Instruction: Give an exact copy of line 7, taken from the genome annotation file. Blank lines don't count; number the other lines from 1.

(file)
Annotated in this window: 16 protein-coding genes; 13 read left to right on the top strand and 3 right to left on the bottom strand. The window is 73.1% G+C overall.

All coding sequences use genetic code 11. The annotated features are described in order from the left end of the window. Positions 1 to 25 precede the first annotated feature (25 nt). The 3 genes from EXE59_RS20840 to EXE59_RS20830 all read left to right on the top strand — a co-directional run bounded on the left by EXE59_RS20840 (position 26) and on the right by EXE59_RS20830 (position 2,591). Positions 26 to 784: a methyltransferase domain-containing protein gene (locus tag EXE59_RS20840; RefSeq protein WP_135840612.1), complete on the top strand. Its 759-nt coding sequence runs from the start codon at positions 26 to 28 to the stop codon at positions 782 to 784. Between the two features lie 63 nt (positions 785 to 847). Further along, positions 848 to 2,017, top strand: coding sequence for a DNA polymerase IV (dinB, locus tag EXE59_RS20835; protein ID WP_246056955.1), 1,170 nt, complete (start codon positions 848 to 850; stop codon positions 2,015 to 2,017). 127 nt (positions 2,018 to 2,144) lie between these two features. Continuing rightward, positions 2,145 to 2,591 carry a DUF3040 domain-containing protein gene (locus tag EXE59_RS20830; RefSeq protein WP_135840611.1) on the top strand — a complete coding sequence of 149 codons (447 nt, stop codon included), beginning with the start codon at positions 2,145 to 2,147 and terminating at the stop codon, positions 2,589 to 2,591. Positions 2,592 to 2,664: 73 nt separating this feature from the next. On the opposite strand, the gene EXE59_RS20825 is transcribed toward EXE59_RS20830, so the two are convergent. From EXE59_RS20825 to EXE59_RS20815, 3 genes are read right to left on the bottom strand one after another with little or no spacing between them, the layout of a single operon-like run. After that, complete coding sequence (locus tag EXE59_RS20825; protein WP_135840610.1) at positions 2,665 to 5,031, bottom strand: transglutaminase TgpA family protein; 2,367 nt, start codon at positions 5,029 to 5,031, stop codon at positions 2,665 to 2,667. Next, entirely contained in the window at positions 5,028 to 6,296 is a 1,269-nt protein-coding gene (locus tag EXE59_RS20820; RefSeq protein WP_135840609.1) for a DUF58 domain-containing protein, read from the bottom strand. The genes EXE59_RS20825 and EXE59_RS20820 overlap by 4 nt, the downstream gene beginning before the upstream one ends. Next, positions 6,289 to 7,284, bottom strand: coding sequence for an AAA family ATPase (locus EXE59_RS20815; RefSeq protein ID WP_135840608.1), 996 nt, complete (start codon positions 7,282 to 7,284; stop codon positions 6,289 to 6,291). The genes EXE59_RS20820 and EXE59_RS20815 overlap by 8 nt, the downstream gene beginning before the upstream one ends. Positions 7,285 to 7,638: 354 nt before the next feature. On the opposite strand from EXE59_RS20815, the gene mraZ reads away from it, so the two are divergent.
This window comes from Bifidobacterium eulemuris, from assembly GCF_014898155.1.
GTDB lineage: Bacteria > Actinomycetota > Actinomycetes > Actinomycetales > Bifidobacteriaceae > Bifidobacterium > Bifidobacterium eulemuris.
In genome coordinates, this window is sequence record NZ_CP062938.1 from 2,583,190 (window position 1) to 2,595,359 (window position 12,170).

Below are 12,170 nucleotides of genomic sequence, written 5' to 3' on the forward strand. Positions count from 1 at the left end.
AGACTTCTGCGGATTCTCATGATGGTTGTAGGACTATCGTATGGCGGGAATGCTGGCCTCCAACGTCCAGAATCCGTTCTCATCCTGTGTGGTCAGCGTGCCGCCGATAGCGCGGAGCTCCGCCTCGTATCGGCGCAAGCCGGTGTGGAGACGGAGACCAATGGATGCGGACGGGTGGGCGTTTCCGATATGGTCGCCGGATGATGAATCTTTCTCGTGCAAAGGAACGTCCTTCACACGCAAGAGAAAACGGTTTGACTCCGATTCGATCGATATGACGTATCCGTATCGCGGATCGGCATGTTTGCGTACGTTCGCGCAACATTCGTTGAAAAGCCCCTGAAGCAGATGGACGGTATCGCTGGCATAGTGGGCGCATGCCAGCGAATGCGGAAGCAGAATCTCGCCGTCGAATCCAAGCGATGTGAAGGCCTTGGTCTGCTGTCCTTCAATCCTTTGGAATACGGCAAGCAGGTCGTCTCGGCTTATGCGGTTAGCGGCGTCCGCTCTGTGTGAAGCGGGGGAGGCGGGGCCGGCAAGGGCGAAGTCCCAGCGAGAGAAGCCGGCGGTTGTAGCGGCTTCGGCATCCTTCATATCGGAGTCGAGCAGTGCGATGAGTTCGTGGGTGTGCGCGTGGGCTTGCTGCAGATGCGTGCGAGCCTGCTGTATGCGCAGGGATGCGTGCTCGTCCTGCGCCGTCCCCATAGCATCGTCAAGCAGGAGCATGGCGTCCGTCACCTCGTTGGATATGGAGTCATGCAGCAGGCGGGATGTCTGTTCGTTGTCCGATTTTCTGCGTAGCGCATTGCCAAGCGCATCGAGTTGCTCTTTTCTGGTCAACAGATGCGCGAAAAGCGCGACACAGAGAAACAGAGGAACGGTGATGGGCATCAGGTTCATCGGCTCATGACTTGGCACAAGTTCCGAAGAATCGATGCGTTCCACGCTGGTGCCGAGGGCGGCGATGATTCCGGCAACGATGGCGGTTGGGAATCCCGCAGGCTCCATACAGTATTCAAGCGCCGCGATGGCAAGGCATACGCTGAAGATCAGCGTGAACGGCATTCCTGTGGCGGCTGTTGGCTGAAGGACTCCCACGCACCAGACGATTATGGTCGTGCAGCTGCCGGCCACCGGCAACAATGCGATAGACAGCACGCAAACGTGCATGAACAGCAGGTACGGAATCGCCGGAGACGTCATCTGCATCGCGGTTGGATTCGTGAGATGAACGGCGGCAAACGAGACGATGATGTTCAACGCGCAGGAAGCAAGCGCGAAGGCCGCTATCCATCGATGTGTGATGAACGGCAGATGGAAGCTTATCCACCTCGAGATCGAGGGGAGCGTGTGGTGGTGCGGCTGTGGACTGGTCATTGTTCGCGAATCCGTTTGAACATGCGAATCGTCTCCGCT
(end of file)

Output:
AGACTTCTGCGGATTCTCATGATGGTTGTAGGACTATCGTATGGCGGGAATGCTGGCCTCCAACGTCCAGAATCCGTTCTCATCCTGTGTGGTCAGCGTGCCGCCGATAGCGCGGAGCTCCGCCTCGTATCGGCGCAAGCCGGTGTGGAGACGGAGACCAATGGATGCGGACGGGTGGGCGTTTCCGATATGGTCGCCGGATGATGAATCTTTCTCGTGCAAAGGAACGTCCTTCACACGCAAGAGAAAACGGTTTGACTCCGATTCGATCGATATGACGTATCCGTATCGCGGATCGGCATGTTTGCGTACGTTCGCGCAACATTCGTTGAAAAGCCCCTGAAGCAGATGGACGGTATCGCTGGCATAGTGGGCGCATGCCAGCGAATGCGGAAGCAGAATCTCGCCGTCGAATCCAAGCGATGTGAAGGCCTTGGTCTGCTGTCCTTCAATCCTTTGGAATACGGCAAGCAGGTCGTCTCGGCTTATGCGGTTAGCGGCGTCCGCTCTGTGTGAAGCGGGGGAGGCGGGGCCGGCAAGGGCGAAGTCCCAGCGAGAGAAGCCGGCGGTTGTAGCGGCTTCGGCATCCTTCATATCGGAGTCGAGCAGTGCGATGAGTTCGTGGGTGTGCGCGTGGGCTTGCTGCAGATGCGTGCGAGCCTGCTGTATGCGCAGGGATGCGTGCTCGTCCTGCGCCGTCCCCATAGCATCGTCAAGCAGGAGCATGGCGTCCGTCACCTCGTTGGATATGGAGTCATGCAGCAGGCGGGATGTCTGTTCGTTGTCCGATTTTCTGCGTAGCGCATTGCCAAGCGCATCGAGTTGCTCTTTTCTGGTCAACAGATGCGCGAAAAGCGCGACACAGAGAAACAGAGGAACGGTGATGGGCATCAGGTTCATCGGCTCATGACTTGGCACAAGTTCCGAAGAATCGATGCGTTCCACGCTGGTGCCGAGGGCGGCGATGATTCCGGCAACGATGGCGGTTGGGAATCCCGCAGGCTCCATACAGTATTCAAGCGCCGCGATGGCAAGGCATACGCTGAAGATCAGCGTGAACGGCATTCCTGTGGCGGCTGTTGGCTGAAGGACTCCCACGCACCAGACGATTATGGTCGTGCAGCTGCCGGCCACCGGCAACAATGCGATAGACAGCACGCAAACGTGCATGAACAGCAGGTACGGAATCGCCGGAGACGTCATCTGCATCGCGGTTGGATTCGTGAGATGAACGGCGGCAAACGAGACGATGATGTTCAACGCGCAGGAAGCAAGCGCGAAGGCCGCTATCCATCGATGTGTGATGAACGGCAGATGGAAGCTTATCCACCTCGAGATCGAGGGGAGCGTGTGGTGGTGCGGCTGTGGACTGGTCATTGTTCGCGAATCCGTTTGAACATGCGAATCGTCTCCGCT